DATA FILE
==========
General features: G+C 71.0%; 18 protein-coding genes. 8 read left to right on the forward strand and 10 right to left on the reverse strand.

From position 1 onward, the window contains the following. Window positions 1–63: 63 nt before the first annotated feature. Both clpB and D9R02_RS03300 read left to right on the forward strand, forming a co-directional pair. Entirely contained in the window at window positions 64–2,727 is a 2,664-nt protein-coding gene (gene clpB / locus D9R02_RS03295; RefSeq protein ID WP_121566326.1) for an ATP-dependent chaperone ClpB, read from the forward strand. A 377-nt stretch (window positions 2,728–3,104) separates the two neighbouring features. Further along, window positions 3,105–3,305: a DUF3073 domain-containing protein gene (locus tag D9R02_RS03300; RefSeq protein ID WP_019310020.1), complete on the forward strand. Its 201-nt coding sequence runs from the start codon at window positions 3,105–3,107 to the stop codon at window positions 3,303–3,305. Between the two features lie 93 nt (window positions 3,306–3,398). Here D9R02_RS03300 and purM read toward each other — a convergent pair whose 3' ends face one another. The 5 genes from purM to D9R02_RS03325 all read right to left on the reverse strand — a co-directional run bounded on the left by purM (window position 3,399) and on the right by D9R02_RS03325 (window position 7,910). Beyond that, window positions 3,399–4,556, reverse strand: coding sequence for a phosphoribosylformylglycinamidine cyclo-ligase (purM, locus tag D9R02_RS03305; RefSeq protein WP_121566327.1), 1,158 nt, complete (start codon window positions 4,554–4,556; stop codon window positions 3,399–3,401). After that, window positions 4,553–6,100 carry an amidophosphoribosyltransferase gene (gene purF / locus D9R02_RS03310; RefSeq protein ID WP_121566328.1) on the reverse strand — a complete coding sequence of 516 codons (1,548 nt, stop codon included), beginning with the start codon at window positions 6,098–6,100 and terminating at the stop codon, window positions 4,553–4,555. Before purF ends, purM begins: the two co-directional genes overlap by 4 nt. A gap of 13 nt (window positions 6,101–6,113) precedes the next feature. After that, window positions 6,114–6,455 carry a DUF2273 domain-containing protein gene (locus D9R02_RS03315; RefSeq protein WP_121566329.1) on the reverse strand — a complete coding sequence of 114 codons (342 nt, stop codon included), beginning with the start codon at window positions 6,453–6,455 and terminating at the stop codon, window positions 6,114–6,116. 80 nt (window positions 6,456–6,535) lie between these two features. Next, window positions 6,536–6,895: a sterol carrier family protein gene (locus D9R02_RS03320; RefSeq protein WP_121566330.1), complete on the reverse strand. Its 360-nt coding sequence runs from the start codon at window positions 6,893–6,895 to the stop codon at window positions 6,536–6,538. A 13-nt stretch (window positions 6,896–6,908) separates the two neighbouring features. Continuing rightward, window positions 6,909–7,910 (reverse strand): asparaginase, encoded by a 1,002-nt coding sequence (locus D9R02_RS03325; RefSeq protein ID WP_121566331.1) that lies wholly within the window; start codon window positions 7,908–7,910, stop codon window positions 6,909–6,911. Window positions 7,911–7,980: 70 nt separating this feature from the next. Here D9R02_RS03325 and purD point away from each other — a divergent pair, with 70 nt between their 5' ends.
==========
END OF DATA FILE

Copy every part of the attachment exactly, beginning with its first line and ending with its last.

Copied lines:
General features: G+C 71.0%; 18 protein-coding genes. 8 read left to right on the forward strand and 10 right to left on the reverse strand.

From position 1 onward, the window contains the following. Window positions 1–63: 63 nt before the first annotated feature. Both clpB and D9R02_RS03300 read left to right on the forward strand, forming a co-directional pair. Entirely contained in the window at window positions 64–2,727 is a 2,664-nt protein-coding gene (gene clpB / locus D9R02_RS03295; RefSeq protein ID WP_121566326.1) for an ATP-dependent chaperone ClpB, read from the forward strand. A 377-nt stretch (window positions 2,728–3,104) separates the two neighbouring features. Further along, window positions 3,105–3,305: a DUF3073 domain-containing protein gene (locus tag D9R02_RS03300; RefSeq protein ID WP_019310020.1), complete on the forward strand. Its 201-nt coding sequence runs from the start codon at window positions 3,105–3,107 to the stop codon at window positions 3,303–3,305. Between the two features lie 93 nt (window positions 3,306–3,398). Here D9R02_RS03300 and purM read toward each other — a convergent pair whose 3' ends face one another. The 5 genes from purM to D9R02_RS03325 all read right to left on the reverse strand — a co-directional run bounded on the left by purM (window position 3,399) and on the right by D9R02_RS03325 (window position 7,910). Beyond that, window positions 3,399–4,556, reverse strand: coding sequence for a phosphoribosylformylglycinamidine cyclo-ligase (purM, locus tag D9R02_RS03305; RefSeq protein WP_121566327.1), 1,158 nt, complete (start codon window positions 4,554–4,556; stop codon window positions 3,399–3,401). After that, window positions 4,553–6,100 carry an amidophosphoribosyltransferase gene (gene purF / locus D9R02_RS03310; RefSeq protein ID WP_121566328.1) on the reverse strand — a complete coding sequence of 516 codons (1,548 nt, stop codon included), beginning with the start codon at window positions 6,098–6,100 and terminating at the stop codon, window positions 4,553–4,555. Before purF ends, purM begins: the two co-directional genes overlap by 4 nt. A gap of 13 nt (window positions 6,101–6,113) precedes the next feature. After that, window positions 6,114–6,455 carry a DUF2273 domain-containing protein gene (locus D9R02_RS03315; RefSeq protein WP_121566329.1) on the reverse strand — a complete coding sequence of 114 codons (342 nt, stop codon included), beginning with the start codon at window positions 6,453–6,455 and terminating at the stop codon, window positions 6,114–6,116. 80 nt (window positions 6,456–6,535) lie between these two features. Next, window positions 6,536–6,895: a sterol carrier family protein gene (locus D9R02_RS03320; RefSeq protein WP_121566330.1), complete on the reverse strand. Its 360-nt coding sequence runs from the start codon at window positions 6,893–6,895 to the stop codon at window positions 6,536–6,538. A 13-nt stretch (window positions 6,896–6,908) separates the two neighbouring features. Continuing rightward, window positions 6,909–7,910 (reverse strand): asparaginase, encoded by a 1,002-nt coding sequence (locus D9R02_RS03325; RefSeq protein ID WP_121566331.1) that lies wholly within the window; start codon window positions 7,908–7,910, stop codon window positions 6,909–6,911. Window positions 7,911–7,980: 70 nt separating this feature from the next. Here D9R02_RS03325 and purD point away from each other — a divergent pair, with 70 nt between their 5' ends.